Historic Texas Music Venue is Being Reborn: Family Trio Saves a Legendary Landmark From the Bulldozers
The Longhorn Ballroom dates from 1950, and was built by Dallas tycoon O.L. Nelms as a HQ for Bob Wills and his Texas Playboys. (Photo Cal Quinn)
Music publicist Amber LaFrance and her developer dad, Jay LaFrance, are part of the family team that are saving the Longhorn Ballroom. (Portrait Cal Quinn)
In 1958, Dewey Groom and his act took over the venue, changing its original name from Bob Will's Ranch House to the Longhorn Ballroom.
A rendering for the Container Park at The Longhorn Ballroom. Dallas-based architects GSR Andrade will design the new music, art, and retail mecca.
The Sex Pistols' January 10, 1978 performance at the Longhorn Ballroom was notorious for a bloody head-butting incident.
The Longhorn's mascot awaits its new paint job by Stylle Read. The muralist of the Fort Worth Stockyards has also been commissioned to create a mural cycle for this urban renewal/preservation project in the Cedars. (Photo Cal Quinn)
In lieu of another apartment complex, Dallas will see the restoration of a historical music venue, and a new concept — a container park for retail, restaurant, and artist studios. Eta summer 2017 for initial move-ins.
Paul Cook of The Sex Pistols misbehaves in 1978 at the Longhorn. (Photo © Lynn Goldsmith/Corbis)
The ballroom's original house band: Western swing's Bob Wills and his Texas Playboys. Reportedly, Wills' horse Punkin' was often part of the performance, prancing across stage in rubber shoes.
The Sex Pistols tuning up for their 1978 performance at the Longhorn.
Willie Nelson from back in the day on the ballroom's stage.
Soon the Longhorn marquee will blaze again with headliners, as it did in this night in 1978 when the Sex Pistols came to town. (Collection Doug Groom and the Groom family)
A historic Texas music venue that’s seen its glory days disappear will once again go live soon.
About a year ago, Dallas publicist to the indie music scene, Amber LaFrance gave us a tip about the Cedars’ grand music palace, a holdover from another area — the fabled Longhorn Ballroom. Erected in 1950, during the golden days of Western Swing (originally, Bob Wills and his Texas Playboys crooned there as the house band), the Ballroom has been the venue for legendary music acts from Willie Nelson and Merle Haggard on.
Not all were country and western performers — the Sex Pistols played the Longhorn Ballroom in 1978, a notorious gig where Sid Vicious was head-butted by a female fan. Now LaFrance’s dad — developer/entrepreneur Jay LaFrance has acquired the Longhorn. Along with Amber (set to be the creative director) and his son Jayson LaFrance (a web designer tapped as operations director), the family’s coming together to revive the Longhorn Ballroom, and offer something new for the millennial crowd.
Say hello to The Container Park at The Longhorn, a venue for outdoor acts, artist studios (eventually in shipping containers), food trucks, makers stations, and more, adding another 22,000 square feet to the equation.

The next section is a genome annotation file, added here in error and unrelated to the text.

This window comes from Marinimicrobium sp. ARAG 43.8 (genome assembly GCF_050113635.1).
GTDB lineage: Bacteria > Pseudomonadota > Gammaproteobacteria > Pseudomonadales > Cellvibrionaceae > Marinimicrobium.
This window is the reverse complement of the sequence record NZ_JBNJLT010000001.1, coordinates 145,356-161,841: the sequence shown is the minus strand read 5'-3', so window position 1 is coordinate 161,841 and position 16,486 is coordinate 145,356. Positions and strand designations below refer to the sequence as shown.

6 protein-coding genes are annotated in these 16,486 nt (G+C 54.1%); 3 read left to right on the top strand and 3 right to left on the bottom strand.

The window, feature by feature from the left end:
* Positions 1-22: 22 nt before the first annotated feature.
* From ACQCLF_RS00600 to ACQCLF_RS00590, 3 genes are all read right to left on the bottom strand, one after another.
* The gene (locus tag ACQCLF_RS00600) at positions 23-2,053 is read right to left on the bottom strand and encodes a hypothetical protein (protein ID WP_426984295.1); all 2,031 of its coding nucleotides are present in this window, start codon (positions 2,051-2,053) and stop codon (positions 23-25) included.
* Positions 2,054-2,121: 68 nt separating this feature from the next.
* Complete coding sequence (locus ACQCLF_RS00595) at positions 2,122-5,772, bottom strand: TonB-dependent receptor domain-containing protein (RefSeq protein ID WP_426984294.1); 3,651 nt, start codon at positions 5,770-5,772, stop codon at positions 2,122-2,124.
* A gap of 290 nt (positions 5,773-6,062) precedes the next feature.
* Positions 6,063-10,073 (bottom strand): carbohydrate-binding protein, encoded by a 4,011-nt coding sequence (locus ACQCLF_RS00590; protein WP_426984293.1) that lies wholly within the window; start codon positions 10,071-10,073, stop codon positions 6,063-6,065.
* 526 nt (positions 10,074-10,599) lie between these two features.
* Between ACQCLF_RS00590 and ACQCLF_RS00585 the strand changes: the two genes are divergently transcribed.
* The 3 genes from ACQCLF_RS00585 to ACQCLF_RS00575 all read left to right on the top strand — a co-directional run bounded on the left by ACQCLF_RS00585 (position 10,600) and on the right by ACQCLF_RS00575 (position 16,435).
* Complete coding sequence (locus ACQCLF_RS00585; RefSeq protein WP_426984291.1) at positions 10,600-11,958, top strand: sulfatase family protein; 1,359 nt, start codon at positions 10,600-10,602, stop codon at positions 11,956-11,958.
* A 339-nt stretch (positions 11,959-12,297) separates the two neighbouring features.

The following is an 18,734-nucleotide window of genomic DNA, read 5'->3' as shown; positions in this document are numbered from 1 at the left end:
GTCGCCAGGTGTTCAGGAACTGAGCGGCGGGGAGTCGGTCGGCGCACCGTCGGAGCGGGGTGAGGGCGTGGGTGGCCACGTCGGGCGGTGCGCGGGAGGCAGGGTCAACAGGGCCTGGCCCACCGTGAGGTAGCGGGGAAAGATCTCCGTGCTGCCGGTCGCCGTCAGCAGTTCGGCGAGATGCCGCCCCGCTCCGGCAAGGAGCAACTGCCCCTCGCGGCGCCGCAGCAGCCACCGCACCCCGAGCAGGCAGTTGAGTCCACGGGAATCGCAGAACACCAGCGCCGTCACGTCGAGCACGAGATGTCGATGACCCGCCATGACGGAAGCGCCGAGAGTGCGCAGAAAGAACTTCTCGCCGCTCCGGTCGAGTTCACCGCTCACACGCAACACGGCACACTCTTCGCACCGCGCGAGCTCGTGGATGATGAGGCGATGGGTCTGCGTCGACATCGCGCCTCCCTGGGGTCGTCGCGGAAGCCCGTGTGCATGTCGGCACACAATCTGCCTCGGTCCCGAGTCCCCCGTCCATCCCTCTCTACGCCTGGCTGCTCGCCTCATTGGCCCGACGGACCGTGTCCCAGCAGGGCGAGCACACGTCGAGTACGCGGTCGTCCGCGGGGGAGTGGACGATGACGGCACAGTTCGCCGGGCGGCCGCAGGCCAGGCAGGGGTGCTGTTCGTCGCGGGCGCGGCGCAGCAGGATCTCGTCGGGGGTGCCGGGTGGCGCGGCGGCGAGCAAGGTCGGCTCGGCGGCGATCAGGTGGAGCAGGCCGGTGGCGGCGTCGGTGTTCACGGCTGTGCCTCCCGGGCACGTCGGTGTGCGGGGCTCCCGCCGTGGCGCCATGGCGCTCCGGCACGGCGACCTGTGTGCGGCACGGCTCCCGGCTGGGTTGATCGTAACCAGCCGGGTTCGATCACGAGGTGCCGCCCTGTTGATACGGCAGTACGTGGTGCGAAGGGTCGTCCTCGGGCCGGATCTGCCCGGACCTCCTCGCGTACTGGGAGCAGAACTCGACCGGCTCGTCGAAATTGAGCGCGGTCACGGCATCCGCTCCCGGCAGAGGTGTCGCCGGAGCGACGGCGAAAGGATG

LaFrance revealed that she is hoping to lure some visual talents from Deep Ellum over to the Longhorn after the reported closure of studios at the Continental Gin Building. Expect concerts and studio move ins as early as this summer, providing another boost to the historic Cedars as cultural nexus.
Specifically, the LaFrance family’s S&D Longhorn Partners, LLC plans for the Longhorn center around a venue for indoor events with a capacity of up to 2,550 people and outdoors events with a capacity of up to 5,000 people. Situated on 4.5 acres — at 200 Corinth Street, one mile south of the Dallas Convention Center — the soon to be reborn site will feature murals commissioned from a DFW classic: Stylle Read (whose paint brushes created the 31 x 83-foot street scene that graces the Fort Worth Stockyards).
Read has also been enlisted to refresh the paint on the Longhorn Ballroom’s mascot. Architects GSR Andrade will be devising the master plan, providing a contemporary spin with the concept of the shipping container park.
Meanwhile, the entrepreneur who is saving the Longhorn, and making it into a family act too, Jay LaFrance tells PaperCity via email — “Originally I was looking at it as a real estate investment opportunity, but when I opened the door to the Ballroom I was floored by what I saw.”
“I had heard stories of music legends who had played there, but when I saw it in person I felt like I was being transported back in time.”
“We’re thrilled to bring back a piece of Dallas’ legacy and save it from being bulldozed to make room for new apartments. I just couldn’t let this landmark be lost.”
Read more about this unfolding story in PaperCity’s April print magazine. We’ll detail the roll call of acts that once played the 23,000 square-foot venue, the 10th largest in Dallas. Back in the day that included jazz, blues, R and B, rock, and hip hop notables, from Nat King Cole, B.B. King, and Lionel Hampton to the Red Hot Chili Peppers, Johnny Winter, and 2 Live Crew.
Who’s next on the Longhorn stage? Stay tuned.